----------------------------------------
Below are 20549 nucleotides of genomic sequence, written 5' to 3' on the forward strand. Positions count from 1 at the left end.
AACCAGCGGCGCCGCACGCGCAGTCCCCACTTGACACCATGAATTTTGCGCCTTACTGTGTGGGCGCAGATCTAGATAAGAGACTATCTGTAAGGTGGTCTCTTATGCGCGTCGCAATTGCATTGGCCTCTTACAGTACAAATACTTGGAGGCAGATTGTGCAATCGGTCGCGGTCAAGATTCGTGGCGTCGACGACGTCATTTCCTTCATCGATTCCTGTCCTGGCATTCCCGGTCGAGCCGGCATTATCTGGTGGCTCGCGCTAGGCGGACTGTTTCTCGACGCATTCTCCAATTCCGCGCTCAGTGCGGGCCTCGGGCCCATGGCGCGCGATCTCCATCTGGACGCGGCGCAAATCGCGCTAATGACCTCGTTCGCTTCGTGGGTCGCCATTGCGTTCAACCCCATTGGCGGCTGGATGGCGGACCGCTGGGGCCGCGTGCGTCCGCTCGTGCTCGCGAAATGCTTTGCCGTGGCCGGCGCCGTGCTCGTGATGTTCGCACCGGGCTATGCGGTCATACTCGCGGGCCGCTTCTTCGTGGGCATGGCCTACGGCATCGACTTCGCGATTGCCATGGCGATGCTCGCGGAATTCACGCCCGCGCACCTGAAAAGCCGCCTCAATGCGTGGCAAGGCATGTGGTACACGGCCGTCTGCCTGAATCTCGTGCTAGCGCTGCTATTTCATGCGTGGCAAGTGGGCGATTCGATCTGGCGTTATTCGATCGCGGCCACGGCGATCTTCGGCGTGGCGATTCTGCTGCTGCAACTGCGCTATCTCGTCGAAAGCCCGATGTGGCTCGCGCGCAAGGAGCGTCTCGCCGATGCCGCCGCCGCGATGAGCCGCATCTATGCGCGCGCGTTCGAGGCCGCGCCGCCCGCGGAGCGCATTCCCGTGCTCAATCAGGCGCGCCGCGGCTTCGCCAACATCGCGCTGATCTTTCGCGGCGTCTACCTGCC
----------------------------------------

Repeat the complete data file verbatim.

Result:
Below are 20549 nucleotides of genomic sequence, written 5' to 3' on the forward strand. Positions count from 1 at the left end.
AACCAGCGGCGCCGCACGCGCAGTCCCCACTTGACACCATGAATTTTGCGCCTTACTGTGTGGGCGCAGATCTAGATAAGAGACTATCTGTAAGGTGGTCTCTTATGCGCGTCGCAATTGCATTGGCCTCTTACAGTACAAATACTTGGAGGCAGATTGTGCAATCGGTCGCGGTCAAGATTCGTGGCGTCGACGACGTCATTTCCTTCATCGATTCCTGTCCTGGCATTCCCGGTCGAGCCGGCATTATCTGGTGGCTCGCGCTAGGCGGACTGTTTCTCGACGCATTCTCCAATTCCGCGCTCAGTGCGGGCCTCGGGCCCATGGCGCGCGATCTCCATCTGGACGCGGCGCAAATCGCGCTAATGACCTCGTTCGCTTCGTGGGTCGCCATTGCGTTCAACCCCATTGGCGGCTGGATGGCGGACCGCTGGGGCCGCGTGCGTCCGCTCGTGCTCGCGAAATGCTTTGCCGTGGCCGGCGCCGTGCTCGTGATGTTCGCACCGGGCTATGCGGTCATACTCGCGGGCCGCTTCTTCGTGGGCATGGCCTACGGCATCGACTTCGCGATTGCCATGGCGATGCTCGCGGAATTCACGCCCGCGCACCTGAAAAGCCGCCTCAATGCGTGGCAAGGCATGTGGTACACGGCCGTCTGCCTGAATCTCGTGCTAGCGCTGCTATTTCATGCGTGGCAAGTGGGCGATTCGATCTGGCGTTATTCGATCGCGGCCACGGCGATCTTCGGCGTGGCGATTCTGCTGCTGCAACTGCGCTATCTCGTCGAAAGCCCGATGTGGCTCGCGCGCAAGGAGCGTCTCGCCGATGCCGCCGCCGCGATGAGCCGCATCTATGCGCGCGCGTTCGAGGCCGCGCCGCCCGCGGAGCGCATTCCCGTGCTCAATCAGGCGCGCCGCGGCTTCGCCAACATCGCGCTGATCTTTCGCGGCGTCTACCTGCC